We have a new exhibit in the Reading Room about the Second Amendment, with books and articles about the interpretation and history of gun control in the United States. If you’re in the area, stop by and see it!
A few months ago we told you about our collection of U.S. Supreme Court bobblehead dolls on display in the Reading Room. They’ll be on view for another couple of weeks, so come on in and check them out.
The Law Library is pleased to announce its new exhibit of recently acquired Supreme Court bobbleheads. Created and distributed by The Green Bag, each wobbly Justice is fashioned in the interest of “scholarly artistry,” simply for the fun of it. The bobbleheads, together with explanatory notes, are available for viewing in the Law Library’s Reading Room display cases throughout the spring semester.
The Green Bag is a self-described “quarterly journal of short, readable, useful, and sometimes entertaining legal scholarship.” The Law Library thanks Ross E. Davies, Editor in Chief of The Green Bag, for his assistance in building the collection.
The Law Library invites you to look at our main display case inside the Reading Room. The case shows off, in photos, some of the many Rare Treasures of the Cornell Law Library. The display is presented in anticipation of three open houses at which you can view the actual materials. The Law Library will open the Dawson Rare Book Room at the East end of the Reading Room on February 10th, March 9th, and April 20th from 11 a.m. – 2 p.m. Note that some of these materials may be accessed in digital form here.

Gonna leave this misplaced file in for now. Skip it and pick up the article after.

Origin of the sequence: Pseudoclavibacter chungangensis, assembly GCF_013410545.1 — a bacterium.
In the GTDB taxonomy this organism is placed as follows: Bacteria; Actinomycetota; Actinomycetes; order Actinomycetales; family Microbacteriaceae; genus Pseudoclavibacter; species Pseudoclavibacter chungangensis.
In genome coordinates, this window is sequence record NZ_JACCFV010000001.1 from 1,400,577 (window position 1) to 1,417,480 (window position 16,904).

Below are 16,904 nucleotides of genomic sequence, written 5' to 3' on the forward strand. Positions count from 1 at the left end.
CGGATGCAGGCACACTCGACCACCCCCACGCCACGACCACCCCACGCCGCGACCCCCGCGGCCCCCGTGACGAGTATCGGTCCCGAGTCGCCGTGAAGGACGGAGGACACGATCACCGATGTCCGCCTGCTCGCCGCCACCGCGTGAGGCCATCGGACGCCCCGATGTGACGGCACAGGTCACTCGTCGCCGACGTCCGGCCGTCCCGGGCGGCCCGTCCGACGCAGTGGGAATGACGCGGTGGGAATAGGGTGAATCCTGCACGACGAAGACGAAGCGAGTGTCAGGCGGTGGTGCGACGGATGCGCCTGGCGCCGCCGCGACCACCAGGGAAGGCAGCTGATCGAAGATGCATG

The Law Library has rich collections of rare materials. The Trials Collection is one of the most popular. It contains pamphlets that report trials involving murder, domestic disputes, and love triangles! The most famous of these trials are those of Lizzie Borden and Edward Rulloff. The Donovan Nuremberg Trial transcripts have attracted scholars from the United States and Europe.
A collection unique to the Cornell Law Library is the Laws of Liberia. The library has had requests from law firms, the United Nations, and the Liberian government for this material. Another treasure is The Charter of the Province of Pennsylvania and City of Philadelphia printed and sold by Benjamin Franklin in 1742. Additional materials of importance in Anglo-American law include Coke’s Institutes and Blackstone’s Commentaries.
On display in the Rare Book Room is the Scottsboro Train Replica used as an exhibit in the historic 1930’s trial of the “Scottsboro Boys”. It, among other materials, was a gift of the defendants’ attorney, Cornell Law alum Samuel S. Leibowitz, ’15. You can see a portion of this famous model train, an eighteenth-century Blackstone, and a seventeenth-century Littleton in our display case. We invite you to join us at one of our open houses this spring to see more of our riches.